Myth 1: Learning Styles

One of the most common learning myths is the belief that everyone has a preferred learning style, though everyone has some ability in each area. 

There are many learning styles theories and models, each defining different types of learning styles based on different criteria. A common model defines three learning styles: 

  1. Auditory: students who learn best through oral presentations, such as lectures
  2. Kinesthetic: students who thrive with movement and hands-on learning
  3. Visual: students who gain the most from graphs and images

Many people also believe that students learn best when they’re taught according to their learning styles, but focusing on learning styles tends to limit a student’s views of her own abilities and potential. For example, if a student self-identifies as a kinesthetic learner, she’s less likely to put as much effort into a reading assignment because it supposedly doesn’t play to her strengths. 

In fact, while it may be true that people have distinct preferences about the way they learn, learning isn’t inhibited if the style of teaching doesn’t match the learning style. Researchers found that the few studies that had adequately tested the theory either failed to affirm it or debunked it outright. The takeaway was that all students learn best when the instruction style matches the subject of the lesson—such as using visual means to teach geometry, audio to teach foreign language, or kinesthetic to teach physics principles on motion.

While it turns out your learning style isn’t a big factor in your ability to learn, the way you see yourself and your potential is. This is part of your narrative, which shapes how you interpret your experiences and actions. Your narrative affects your confidence to try new things, how much effort you put forth, and your perseverance in the face of obstacles.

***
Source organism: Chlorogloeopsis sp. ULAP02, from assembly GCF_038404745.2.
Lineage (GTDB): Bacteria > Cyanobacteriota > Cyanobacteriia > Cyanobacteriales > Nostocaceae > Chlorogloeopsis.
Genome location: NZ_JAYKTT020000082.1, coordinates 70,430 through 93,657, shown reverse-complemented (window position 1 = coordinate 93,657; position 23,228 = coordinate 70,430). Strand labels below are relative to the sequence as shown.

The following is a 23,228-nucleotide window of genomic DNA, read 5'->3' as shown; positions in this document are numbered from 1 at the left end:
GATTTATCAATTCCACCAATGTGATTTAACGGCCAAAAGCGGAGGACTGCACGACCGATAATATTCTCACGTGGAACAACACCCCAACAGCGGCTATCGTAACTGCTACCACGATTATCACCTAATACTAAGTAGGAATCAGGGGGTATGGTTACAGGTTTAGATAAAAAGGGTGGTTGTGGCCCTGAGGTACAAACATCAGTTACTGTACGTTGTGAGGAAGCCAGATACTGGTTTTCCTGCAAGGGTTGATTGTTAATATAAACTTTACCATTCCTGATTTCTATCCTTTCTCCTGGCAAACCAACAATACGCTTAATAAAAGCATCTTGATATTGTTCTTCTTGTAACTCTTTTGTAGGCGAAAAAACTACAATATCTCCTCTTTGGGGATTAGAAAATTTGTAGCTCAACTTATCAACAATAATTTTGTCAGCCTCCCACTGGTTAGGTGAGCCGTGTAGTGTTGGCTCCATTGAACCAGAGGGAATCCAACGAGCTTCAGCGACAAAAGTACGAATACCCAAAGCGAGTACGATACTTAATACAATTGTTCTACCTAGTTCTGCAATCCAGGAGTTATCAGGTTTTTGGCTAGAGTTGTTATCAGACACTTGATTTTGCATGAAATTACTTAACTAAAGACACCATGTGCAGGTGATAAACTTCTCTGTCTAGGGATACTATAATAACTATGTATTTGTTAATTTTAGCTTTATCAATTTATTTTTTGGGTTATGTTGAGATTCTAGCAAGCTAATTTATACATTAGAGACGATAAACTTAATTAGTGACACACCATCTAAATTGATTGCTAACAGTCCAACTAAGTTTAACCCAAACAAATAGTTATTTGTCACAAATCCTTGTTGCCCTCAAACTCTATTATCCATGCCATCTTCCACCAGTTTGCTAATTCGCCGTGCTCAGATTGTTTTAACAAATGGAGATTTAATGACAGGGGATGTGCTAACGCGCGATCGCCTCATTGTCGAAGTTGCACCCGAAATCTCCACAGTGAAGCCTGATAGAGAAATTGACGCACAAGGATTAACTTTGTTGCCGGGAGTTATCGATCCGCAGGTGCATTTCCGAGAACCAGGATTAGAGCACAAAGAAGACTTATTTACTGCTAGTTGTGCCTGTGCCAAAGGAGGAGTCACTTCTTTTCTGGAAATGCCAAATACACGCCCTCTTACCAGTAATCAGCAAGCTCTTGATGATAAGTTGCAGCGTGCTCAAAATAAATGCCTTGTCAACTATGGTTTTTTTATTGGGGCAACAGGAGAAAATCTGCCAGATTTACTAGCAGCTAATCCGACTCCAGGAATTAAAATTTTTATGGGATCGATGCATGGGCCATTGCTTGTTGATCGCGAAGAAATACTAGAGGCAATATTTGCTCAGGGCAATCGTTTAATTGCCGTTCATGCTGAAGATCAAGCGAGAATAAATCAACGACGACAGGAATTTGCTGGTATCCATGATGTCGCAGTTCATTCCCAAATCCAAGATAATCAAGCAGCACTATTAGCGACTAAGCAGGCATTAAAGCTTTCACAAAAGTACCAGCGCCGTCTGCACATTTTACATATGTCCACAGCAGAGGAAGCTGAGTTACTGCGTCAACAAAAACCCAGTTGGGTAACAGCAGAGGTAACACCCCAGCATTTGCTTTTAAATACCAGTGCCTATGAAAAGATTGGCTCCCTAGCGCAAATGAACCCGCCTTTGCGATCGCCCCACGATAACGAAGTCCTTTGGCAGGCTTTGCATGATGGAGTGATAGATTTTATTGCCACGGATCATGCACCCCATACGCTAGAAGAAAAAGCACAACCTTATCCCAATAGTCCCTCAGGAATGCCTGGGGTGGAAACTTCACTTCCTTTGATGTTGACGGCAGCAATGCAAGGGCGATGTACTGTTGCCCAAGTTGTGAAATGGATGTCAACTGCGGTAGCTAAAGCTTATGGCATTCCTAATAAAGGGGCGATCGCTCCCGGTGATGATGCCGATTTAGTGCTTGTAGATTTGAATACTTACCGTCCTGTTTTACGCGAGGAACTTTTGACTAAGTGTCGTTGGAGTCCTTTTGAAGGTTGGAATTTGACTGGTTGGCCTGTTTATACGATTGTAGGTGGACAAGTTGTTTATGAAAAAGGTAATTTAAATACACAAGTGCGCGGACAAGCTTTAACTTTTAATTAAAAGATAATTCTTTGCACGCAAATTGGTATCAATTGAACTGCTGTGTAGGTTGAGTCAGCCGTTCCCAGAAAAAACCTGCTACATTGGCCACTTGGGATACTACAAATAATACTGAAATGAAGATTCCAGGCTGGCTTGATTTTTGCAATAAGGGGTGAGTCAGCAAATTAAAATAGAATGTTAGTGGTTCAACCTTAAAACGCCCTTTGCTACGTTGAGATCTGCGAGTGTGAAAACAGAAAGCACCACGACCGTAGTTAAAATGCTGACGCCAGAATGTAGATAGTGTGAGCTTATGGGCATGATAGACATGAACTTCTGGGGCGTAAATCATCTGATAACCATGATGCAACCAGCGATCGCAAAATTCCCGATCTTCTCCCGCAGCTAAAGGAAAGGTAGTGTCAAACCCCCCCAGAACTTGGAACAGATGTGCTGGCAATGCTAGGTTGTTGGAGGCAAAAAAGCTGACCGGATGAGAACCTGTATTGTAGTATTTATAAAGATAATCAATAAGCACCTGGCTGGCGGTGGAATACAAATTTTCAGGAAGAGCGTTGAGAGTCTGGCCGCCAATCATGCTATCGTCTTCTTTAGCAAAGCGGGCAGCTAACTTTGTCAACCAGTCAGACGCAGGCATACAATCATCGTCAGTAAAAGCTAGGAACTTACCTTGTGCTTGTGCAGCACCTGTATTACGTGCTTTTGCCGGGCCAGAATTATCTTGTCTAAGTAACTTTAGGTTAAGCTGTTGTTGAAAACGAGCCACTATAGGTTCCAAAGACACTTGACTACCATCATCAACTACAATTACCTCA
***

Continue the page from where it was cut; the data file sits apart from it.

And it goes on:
2. Memory Is Accurate

Narratives are so strong that they shape how you interpret and remember your experiences. In other words, your memory is inherently moldable.

On one hand, your memory’s pliability is critical to your ability to learn: Everything you learn becomes a memory, and every time you recall that lesson you’re making new connections and creating new cues for that information, which further embeds it in your memory. The ability to add to your memory in this way allows you to deepen your understanding and better retain the information. 

On the other hand, your tendency to create distorted memories—and fail to realize that they’re distorted—can be problematic. 

Illusions of Memory

Memories are mere representations of events—not accurate recordings—and thus they easily become distorted. There’s no way you can remember every detail of an experience. Instead, you remember certain aspects, and when you call up the memory, you unconsciously fill in the details. 

This lends itself to memory illusions, such as: 

  • Flashbulb Memories: You tend to believe that there’s no way you’d forget or mistake any detail of major, emotional events because you have a “flashbulb memory” of the experience—you recall where you were, what you did, and how you felt. However, research shows that although people tend to have the highest confidence in their most emotional memories, these are the memories that become altered the most over time.